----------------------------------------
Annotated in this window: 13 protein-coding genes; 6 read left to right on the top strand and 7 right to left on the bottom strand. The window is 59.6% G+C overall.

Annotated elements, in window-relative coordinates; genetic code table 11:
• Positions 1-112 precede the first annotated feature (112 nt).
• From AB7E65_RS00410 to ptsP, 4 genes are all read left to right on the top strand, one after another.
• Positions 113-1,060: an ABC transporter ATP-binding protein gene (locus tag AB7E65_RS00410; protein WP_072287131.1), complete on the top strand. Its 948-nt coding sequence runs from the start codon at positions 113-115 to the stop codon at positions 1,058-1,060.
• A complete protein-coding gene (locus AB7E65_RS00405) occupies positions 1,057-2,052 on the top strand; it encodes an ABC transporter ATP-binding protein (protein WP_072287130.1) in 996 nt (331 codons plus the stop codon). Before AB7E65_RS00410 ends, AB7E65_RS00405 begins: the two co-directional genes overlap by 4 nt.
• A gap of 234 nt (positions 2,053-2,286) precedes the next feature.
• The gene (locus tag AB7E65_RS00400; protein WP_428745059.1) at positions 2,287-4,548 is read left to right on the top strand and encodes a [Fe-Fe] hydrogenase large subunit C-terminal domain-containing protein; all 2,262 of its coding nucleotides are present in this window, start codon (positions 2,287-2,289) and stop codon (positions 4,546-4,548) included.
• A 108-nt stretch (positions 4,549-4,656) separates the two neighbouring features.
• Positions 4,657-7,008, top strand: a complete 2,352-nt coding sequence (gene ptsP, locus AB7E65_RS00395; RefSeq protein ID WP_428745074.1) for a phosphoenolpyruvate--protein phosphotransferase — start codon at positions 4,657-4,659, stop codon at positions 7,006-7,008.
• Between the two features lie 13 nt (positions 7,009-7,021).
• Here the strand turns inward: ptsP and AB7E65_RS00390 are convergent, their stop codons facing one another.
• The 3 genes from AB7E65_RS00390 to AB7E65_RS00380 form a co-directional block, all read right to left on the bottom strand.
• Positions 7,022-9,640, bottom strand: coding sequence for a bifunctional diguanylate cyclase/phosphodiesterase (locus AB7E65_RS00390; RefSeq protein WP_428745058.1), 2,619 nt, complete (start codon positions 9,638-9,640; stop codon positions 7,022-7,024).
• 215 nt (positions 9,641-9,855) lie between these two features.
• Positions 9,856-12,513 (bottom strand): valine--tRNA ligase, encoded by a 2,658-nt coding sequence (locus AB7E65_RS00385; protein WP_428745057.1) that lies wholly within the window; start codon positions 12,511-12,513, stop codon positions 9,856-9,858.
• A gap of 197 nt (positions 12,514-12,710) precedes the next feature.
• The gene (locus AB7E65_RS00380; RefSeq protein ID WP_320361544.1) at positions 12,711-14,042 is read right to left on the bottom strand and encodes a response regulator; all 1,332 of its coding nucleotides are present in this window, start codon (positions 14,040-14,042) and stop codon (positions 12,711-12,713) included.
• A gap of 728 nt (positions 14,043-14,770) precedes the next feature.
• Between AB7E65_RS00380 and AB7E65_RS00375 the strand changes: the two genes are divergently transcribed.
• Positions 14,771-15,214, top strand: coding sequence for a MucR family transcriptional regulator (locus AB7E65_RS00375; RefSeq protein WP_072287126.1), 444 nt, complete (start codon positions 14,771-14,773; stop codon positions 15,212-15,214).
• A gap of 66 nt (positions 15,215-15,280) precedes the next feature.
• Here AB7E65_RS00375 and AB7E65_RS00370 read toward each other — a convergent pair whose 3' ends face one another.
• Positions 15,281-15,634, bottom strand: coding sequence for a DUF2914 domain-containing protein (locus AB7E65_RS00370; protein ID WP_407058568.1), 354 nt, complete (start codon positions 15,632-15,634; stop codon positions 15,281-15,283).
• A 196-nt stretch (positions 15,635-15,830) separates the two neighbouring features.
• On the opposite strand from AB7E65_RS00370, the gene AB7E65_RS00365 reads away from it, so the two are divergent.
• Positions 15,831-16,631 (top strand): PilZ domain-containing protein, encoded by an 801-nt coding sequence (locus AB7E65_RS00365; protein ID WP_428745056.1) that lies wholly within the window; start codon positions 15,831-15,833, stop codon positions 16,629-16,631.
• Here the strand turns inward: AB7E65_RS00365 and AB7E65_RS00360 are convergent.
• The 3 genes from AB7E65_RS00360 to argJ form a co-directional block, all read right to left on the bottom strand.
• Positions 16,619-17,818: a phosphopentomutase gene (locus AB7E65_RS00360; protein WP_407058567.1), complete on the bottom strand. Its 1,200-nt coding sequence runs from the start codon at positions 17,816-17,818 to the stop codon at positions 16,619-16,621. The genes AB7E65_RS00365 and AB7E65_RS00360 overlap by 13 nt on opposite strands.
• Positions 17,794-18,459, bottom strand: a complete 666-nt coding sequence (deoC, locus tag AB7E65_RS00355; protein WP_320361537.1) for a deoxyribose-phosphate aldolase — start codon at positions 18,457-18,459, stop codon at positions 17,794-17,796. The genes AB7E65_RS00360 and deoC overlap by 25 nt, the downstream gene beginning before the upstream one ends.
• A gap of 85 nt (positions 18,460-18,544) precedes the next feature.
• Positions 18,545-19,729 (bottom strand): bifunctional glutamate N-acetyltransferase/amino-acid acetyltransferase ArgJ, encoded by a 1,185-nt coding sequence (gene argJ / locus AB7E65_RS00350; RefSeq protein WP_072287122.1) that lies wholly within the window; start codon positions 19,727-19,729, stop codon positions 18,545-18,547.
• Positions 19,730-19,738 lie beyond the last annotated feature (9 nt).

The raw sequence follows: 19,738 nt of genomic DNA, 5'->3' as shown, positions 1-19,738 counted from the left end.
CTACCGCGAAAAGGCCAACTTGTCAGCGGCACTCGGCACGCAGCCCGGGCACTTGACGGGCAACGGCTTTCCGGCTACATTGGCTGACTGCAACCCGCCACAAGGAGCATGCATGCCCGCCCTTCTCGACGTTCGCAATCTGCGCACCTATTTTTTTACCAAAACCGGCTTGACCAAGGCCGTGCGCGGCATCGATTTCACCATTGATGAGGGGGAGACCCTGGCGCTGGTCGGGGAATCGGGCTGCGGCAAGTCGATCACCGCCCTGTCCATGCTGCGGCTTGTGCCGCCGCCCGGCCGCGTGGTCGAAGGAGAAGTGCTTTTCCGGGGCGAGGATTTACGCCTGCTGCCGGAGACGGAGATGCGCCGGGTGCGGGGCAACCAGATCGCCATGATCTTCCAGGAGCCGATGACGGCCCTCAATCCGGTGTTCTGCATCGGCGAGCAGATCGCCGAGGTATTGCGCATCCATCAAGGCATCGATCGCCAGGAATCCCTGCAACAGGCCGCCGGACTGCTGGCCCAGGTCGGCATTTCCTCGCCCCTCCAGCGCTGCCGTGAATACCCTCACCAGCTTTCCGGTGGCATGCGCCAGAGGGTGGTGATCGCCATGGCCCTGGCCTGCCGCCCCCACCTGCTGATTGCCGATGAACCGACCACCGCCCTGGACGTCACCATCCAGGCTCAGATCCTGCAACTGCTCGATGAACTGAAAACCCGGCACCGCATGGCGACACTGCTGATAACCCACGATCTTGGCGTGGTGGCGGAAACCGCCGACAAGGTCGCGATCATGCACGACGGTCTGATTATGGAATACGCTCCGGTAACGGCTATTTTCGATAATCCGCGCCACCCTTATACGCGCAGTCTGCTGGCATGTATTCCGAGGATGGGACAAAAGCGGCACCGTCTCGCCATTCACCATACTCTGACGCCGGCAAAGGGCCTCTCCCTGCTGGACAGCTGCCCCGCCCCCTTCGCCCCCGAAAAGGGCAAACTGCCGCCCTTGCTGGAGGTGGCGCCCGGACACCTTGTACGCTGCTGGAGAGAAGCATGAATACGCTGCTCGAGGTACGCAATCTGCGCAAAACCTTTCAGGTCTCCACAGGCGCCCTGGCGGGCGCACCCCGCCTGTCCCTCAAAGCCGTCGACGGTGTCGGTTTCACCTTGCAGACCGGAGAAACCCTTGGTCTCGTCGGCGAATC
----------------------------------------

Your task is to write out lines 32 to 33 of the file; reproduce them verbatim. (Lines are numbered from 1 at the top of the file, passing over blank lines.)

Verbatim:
• A gap of 85 nt (positions 18,460-18,544) precedes the next feature.
• Positions 18,545-19,729 (bottom strand): bifunctional glutamate N-acetyltransferase/amino-acid acetyltransferase ArgJ, encoded by a 1,185-nt coding sequence (gene argJ / locus AB7E65_RS00350; RefSeq protein WP_072287122.1) that lies wholly within the window; start codon positions 19,727-19,729, stop codon positions 18,545-18,547.